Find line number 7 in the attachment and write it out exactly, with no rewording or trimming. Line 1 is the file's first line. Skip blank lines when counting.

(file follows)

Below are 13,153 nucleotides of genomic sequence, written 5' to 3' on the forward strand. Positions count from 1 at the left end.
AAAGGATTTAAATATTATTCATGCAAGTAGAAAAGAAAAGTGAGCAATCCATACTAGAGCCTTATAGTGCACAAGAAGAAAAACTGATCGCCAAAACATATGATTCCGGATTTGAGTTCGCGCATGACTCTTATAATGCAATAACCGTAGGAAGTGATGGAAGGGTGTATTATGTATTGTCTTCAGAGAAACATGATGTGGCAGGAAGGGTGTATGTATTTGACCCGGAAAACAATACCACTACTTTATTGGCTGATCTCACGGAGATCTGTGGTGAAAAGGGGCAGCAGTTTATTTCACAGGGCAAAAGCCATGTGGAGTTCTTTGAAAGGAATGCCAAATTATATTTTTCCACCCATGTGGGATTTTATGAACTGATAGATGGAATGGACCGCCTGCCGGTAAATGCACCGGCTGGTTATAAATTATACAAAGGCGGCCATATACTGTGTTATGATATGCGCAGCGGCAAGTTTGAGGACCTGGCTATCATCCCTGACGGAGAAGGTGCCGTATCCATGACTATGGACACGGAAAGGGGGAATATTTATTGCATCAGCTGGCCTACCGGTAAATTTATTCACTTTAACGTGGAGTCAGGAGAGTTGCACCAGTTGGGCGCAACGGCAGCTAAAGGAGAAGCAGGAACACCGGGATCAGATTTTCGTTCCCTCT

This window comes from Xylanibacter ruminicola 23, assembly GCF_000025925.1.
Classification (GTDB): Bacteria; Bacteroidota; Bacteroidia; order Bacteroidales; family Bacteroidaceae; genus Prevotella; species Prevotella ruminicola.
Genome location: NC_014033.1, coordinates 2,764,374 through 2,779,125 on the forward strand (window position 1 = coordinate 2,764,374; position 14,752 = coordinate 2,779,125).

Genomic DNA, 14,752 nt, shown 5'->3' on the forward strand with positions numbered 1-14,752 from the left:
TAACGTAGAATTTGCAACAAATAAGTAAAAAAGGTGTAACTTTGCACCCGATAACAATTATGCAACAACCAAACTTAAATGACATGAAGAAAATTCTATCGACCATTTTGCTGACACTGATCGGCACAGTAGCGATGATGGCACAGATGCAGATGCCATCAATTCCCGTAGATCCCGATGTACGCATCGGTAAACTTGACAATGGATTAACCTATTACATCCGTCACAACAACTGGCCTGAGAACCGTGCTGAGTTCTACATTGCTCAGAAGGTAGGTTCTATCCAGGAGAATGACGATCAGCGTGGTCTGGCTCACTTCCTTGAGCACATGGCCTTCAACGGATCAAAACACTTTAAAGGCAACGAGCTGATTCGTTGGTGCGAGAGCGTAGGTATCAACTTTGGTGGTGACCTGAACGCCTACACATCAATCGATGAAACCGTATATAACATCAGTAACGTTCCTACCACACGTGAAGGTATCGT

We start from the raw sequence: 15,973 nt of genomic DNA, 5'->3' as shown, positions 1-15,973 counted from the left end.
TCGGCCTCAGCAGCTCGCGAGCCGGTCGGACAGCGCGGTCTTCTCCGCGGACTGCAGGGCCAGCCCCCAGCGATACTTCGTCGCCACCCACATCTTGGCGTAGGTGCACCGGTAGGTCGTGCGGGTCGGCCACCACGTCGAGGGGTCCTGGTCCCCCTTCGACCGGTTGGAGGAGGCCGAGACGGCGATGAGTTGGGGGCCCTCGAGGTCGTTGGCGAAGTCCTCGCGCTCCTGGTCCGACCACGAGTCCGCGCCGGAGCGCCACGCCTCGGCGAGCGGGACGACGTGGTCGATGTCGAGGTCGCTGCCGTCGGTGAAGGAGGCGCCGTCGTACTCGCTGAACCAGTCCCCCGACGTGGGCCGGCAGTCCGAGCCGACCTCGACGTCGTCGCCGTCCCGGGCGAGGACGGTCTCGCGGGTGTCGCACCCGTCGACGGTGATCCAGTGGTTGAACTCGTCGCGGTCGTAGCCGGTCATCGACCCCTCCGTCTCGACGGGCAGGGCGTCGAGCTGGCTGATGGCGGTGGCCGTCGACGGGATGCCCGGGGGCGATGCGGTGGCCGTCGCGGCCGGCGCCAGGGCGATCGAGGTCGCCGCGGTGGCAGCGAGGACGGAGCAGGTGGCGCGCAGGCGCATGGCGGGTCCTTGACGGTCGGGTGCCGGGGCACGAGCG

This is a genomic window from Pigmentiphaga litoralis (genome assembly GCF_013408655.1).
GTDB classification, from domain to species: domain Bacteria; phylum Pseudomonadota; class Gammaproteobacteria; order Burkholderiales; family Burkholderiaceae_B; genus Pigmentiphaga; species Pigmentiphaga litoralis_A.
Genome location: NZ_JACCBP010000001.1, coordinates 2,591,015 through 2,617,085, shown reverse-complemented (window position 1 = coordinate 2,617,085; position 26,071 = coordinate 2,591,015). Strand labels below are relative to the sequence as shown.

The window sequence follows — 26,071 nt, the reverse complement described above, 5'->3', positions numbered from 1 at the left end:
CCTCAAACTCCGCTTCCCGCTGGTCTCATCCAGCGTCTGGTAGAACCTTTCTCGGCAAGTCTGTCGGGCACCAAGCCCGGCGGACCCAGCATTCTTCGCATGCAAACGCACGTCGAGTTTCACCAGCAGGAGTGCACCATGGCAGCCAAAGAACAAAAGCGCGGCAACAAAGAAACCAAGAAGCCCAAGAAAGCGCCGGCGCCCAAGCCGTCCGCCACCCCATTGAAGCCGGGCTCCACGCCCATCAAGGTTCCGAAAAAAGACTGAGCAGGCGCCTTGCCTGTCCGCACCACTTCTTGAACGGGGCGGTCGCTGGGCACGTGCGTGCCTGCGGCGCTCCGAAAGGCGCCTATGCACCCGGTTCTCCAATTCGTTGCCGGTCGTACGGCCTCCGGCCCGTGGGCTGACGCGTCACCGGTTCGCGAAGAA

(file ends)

TAACGTAGAATTTGCAACAAATAAGTAAAAAAGGTGTAACTTTGCACCCGATAACAATTATGCAACAACCAAACTTAAATGACATGAAGAAAATTCTATCGACCATTTTGCTGACACTGATCGGCACAGTAGCGATGATGGCACAGATGCAGATGCCATCAATTCCCGTAGATCCCGATGTACGCATCGGTAAACTTGACAATGGATTAACCTATTACATCCGTCACAACAACTGGCCTGAGAACCGTGCTGAGTTCTACATTGCTCAGAAGGTAGGTTCTATCCAGGAGAATGACGATCAGCGTGGTCTGGCTCACTTCCTTGAGCACATGGCCTTCAACGGATCAAAACACTTTAAAGGCAACGAGCTGATTCGTTGGTGCGAGAGCGTAGGTATCAACTTTGGTGGTGACCTGAACGCCTACACATCAATCGATGAAACCGTATATAACATCAGTAACGTTCCTACCACACGTGAAGGTATCGT